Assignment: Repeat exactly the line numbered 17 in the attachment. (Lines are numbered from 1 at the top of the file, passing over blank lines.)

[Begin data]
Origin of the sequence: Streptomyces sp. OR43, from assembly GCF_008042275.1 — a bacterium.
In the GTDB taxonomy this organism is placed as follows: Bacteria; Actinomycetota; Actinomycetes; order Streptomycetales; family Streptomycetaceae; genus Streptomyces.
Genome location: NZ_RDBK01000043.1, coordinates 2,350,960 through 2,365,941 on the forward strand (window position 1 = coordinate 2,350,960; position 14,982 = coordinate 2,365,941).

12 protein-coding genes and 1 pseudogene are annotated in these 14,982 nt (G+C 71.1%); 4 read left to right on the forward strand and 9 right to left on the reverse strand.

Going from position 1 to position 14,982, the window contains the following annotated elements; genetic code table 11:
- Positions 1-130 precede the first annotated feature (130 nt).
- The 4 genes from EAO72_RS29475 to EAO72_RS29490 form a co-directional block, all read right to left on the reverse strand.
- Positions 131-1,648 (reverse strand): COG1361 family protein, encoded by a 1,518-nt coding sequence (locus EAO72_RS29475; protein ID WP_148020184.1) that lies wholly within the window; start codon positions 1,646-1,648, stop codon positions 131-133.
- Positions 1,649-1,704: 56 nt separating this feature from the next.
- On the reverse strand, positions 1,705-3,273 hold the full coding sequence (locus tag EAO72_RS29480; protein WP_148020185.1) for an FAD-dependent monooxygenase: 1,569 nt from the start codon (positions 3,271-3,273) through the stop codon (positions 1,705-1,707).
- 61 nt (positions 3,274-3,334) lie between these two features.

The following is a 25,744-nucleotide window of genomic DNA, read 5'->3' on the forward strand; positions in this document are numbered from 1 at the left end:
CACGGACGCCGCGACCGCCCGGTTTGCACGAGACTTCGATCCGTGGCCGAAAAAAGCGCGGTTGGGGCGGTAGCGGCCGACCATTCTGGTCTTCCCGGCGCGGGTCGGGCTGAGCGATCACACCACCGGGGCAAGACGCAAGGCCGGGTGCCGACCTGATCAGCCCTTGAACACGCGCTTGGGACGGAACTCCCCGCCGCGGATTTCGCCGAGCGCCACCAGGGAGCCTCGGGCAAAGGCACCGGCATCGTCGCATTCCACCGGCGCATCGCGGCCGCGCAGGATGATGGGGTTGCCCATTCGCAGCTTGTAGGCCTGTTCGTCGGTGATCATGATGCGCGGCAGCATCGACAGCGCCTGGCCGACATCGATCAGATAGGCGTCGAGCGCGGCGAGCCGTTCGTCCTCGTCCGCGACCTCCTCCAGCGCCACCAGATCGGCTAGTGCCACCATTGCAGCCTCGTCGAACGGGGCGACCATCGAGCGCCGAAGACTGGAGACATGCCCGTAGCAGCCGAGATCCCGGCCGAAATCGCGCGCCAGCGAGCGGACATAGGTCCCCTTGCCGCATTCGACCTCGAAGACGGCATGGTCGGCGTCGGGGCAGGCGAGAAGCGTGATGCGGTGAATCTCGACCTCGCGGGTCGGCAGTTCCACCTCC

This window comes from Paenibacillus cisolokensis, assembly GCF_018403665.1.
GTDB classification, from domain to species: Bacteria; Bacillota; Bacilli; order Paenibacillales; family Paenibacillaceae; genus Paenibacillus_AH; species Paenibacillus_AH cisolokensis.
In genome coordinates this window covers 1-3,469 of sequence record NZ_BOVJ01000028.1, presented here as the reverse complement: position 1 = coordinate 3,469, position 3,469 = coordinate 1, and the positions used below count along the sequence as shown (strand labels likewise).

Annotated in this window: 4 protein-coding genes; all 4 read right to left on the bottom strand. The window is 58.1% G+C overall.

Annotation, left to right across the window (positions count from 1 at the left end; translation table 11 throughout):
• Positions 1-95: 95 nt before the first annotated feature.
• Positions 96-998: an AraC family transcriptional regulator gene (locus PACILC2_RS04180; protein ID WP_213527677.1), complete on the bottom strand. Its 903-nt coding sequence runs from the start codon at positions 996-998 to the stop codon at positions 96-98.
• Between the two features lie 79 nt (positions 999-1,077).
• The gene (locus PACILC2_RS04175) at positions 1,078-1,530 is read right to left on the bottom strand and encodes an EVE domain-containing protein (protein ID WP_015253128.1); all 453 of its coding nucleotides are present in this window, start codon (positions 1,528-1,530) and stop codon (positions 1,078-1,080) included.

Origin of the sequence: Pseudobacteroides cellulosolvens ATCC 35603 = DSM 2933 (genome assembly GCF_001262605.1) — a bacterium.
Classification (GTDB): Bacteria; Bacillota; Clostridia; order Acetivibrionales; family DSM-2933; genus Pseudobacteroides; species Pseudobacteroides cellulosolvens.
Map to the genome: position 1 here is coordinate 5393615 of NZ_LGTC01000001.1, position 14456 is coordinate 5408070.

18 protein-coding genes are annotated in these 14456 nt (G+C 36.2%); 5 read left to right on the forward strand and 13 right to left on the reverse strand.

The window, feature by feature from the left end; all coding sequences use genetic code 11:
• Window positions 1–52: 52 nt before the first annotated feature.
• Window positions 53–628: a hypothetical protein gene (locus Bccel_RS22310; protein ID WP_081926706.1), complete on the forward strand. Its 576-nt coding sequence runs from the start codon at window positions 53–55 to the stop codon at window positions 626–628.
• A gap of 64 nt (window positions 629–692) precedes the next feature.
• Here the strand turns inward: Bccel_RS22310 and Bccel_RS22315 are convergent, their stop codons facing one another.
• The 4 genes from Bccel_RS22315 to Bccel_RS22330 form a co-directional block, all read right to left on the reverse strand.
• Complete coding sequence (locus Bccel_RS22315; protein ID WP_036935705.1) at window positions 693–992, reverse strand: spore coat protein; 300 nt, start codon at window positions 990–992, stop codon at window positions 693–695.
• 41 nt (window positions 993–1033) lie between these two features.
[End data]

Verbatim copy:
Annotated in this window: 4 protein-coding genes; all 4 read right to left on the bottom strand. The window is 58.1% G+C overall.